Dear Father Angelo,
I would like to know what the Church’s thinking is (if there is any) about work. And so, I mean what profession we need to carry out in life. I often hear among people, in movies, books and whatnot that you must do what you like, you must chase your dreams, etc. etc…. I do not trust these words and I know how different practical reality from thought is. A priest once told me that we are not made to work, but it is work that we need to live. So, I also wonder if someone does a job that he does not like so much and maybe he has a flair for something else, but it is essential for him and for the family to receive that job’s pay, can it be said that that person has made a mistake in life?
Personally, I have studied, and I have a degree but at the moment I am working in the family business, I must say that it was not what I expected or my highest aspiration.
I do not know if it was right or wrong not to continue my studies because at a certain point, I no longer felt stimulated to continue, maybe due to tiredness and to the heaviness of my studies, wanting to do something practical.
I also want to always serve the Lord in my daily life and I ask myself if as a priority we must always seek our own life’s work or do the good that the Lord wants even in the jobs that we do not want and do not like so much?
Many times I happen to think that I am like that young man who at Jesus’ proposal “sell what you have […] and you will have treasure in heaven. Then come, follow me.” did not do so. As if I were that young man who did not take the risk of continuing his studies and having hope for the future. Can this be considered a waste of talent? I often think about it. I wonder if the Church has any advice to give to so many young people who find themselves in this dilemma.
My thanks and best wishes to you.
Answer of the priest
1. First, I would like to say that work is a typical human activity. God has given to man the command to work when he blessed him by saying: “Be fertile and multiply; fill the earth and subdue it.” (Gen 1:28).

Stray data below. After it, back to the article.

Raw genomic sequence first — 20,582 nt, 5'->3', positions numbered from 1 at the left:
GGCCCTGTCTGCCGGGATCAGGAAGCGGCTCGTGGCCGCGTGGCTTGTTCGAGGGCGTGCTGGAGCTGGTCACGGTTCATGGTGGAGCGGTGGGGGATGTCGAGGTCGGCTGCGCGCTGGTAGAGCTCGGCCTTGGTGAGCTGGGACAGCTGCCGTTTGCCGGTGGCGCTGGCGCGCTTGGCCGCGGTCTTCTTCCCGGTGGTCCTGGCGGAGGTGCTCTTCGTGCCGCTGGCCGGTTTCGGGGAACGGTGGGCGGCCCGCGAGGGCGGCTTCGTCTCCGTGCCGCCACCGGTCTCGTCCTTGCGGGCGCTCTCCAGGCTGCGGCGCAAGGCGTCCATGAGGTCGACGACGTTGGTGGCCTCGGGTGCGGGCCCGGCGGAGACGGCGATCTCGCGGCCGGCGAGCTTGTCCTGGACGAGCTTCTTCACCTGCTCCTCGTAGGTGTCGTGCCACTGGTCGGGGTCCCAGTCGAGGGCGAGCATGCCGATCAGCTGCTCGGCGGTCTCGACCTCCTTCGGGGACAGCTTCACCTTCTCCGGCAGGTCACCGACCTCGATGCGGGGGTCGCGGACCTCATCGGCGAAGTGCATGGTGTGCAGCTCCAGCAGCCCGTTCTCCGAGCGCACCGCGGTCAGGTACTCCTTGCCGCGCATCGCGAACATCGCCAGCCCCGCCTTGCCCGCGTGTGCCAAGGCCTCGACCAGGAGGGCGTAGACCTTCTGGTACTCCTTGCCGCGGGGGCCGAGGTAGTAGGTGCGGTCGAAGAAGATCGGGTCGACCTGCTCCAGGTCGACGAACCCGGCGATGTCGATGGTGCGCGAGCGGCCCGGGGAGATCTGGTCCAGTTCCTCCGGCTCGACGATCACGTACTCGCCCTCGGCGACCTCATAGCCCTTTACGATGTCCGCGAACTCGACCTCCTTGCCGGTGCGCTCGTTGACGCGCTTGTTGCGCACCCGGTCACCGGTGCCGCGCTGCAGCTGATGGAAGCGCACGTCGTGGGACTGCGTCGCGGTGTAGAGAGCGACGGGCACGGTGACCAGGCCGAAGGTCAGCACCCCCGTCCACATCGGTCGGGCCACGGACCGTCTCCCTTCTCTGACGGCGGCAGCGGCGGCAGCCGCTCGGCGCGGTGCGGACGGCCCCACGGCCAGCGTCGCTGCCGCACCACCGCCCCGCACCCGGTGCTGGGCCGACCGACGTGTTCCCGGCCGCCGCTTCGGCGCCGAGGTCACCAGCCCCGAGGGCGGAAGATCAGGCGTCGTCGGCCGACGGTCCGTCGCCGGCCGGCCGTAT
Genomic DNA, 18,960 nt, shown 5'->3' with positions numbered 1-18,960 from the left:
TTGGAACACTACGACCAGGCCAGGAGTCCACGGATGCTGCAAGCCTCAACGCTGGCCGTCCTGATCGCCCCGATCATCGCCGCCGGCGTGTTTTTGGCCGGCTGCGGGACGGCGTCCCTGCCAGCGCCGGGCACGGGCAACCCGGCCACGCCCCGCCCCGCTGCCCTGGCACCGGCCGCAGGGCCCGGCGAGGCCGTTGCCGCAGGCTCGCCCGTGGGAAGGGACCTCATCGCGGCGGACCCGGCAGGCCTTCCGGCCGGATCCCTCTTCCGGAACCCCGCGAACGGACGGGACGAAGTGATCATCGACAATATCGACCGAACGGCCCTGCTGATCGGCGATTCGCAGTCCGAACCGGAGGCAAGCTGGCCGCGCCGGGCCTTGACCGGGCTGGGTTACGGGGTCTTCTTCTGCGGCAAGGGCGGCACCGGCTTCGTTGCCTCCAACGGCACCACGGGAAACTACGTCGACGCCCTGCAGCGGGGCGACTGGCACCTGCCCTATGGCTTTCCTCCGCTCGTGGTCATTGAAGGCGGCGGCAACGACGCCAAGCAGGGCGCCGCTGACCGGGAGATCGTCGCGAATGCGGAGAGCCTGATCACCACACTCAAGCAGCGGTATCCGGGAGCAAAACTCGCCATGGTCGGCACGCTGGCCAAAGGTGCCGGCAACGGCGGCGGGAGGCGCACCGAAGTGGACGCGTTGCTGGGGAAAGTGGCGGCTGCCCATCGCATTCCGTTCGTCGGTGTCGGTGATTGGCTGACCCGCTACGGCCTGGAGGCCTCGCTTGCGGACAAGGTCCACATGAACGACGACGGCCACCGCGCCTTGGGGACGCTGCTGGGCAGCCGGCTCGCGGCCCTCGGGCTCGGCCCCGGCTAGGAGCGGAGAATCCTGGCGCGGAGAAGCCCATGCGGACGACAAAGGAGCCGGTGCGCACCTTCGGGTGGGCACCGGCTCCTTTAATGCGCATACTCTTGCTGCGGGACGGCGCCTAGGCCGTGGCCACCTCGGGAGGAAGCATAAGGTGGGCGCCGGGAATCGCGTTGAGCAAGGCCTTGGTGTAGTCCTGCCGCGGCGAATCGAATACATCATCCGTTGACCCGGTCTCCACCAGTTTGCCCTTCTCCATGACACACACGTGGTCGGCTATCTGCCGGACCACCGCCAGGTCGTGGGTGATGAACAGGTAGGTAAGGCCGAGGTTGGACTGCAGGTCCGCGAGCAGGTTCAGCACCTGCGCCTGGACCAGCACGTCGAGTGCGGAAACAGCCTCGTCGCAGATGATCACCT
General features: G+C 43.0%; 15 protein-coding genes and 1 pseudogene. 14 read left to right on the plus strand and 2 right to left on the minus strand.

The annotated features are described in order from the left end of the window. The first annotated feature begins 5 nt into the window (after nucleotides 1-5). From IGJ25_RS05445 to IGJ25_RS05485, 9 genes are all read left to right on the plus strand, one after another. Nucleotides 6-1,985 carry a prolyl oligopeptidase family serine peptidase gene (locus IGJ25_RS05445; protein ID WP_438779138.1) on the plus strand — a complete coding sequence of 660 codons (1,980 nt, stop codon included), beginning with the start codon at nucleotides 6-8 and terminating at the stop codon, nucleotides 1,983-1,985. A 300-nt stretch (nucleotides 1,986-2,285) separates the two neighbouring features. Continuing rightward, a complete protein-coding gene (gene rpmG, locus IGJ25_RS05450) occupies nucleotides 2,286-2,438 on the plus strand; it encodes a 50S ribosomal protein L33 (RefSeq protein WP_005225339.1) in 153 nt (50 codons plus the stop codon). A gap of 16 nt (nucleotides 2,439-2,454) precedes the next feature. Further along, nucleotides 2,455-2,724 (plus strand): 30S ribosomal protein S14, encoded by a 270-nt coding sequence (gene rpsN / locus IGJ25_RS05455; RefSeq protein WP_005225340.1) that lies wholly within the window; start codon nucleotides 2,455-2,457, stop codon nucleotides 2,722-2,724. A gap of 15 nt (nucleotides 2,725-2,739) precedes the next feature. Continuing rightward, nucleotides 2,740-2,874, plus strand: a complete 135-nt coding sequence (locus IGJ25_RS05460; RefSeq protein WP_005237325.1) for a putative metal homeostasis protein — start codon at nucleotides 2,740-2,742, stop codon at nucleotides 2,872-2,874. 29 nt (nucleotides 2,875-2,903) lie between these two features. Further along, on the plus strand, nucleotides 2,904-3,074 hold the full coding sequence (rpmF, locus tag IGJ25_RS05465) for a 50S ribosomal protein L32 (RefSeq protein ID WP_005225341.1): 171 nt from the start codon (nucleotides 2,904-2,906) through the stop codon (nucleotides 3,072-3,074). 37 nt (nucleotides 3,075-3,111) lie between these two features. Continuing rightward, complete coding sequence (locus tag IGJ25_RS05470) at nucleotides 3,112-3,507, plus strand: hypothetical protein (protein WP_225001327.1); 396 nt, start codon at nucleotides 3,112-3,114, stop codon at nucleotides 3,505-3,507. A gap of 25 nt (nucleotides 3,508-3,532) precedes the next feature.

2. I would like to emphasize that this command was given by God before original sin.
Since God, according to the imaginative language of the Holy Scripture, worked six days and rested on the seventh, so the man as well, who was created in his image, is perfected by working and resting. This makes it clear that man lacks something if he cannot work.
3. There is a wealth of values enclosed in work for which man reveals himself and is perfected only by going down this path. Well, work is not the only way for man to perfect himself, but there is also this way.
4. But which job?
God has placed the earth with its infinite potential in the hands of man.
It follows that the methods of work and, we could say, the potential of man are as infinite as the potential of the earth.
Here, “earth” does not only mean only the reality that we call earth, but the whole world, including the sea and the sky.
5. In every man, by reason of his rational intelligence capable of transcending the earth and transforming it, there is a vocation to work, to every job. Therefore, we could speak of a general calling or vocation to work.
6. But since individual men are characterized by some talents received from mother nature and further perfected through study and professional skills, we can rightly speak of a specific vocation for certain jobs.
Sacrificing acquired inclinations and attitudes would be like putting talents underground and making them useless for oneself and for the community.
It is therefore right that society organizes itself in such a way as to give everyone the opportunity to develop their own talents.
7. But for various reasons this is not always possible. Therefore, in the impossibility of employing one’s talents in the specific field of one’s preparation and since working is a primordial necessity for one’s own and one’s family’s subsistence, it is our duty to adapt to any job while waiting for the one most suited to one’s specific preparation.
8. At the same time it should also be remembered that before God, work gets its credit not so much from what it is done as from the soul with which it is done.
Therefore, what according to men can be considered the humblest work, before God it can have a particularly great credit because of the degree of charity with which it is performed.
The work that Christ did in his hidden life was considered humble in the eyes of men. But since it was done by a divine Person and was animated by his limitless charity, it was accompanied by an infinite, eternal and universal credit.
9. This does not take away the duty to place oneself in the “technically” right place according to one’s attitudes and skills in order to return to society the contribution that it expects, also because of its cooperation in perfecting the skills of individuals.
I wish you a happy continuation of the Christmas holidays and an equally happy new year.
I bless you and keep you in my prayers to the Lord.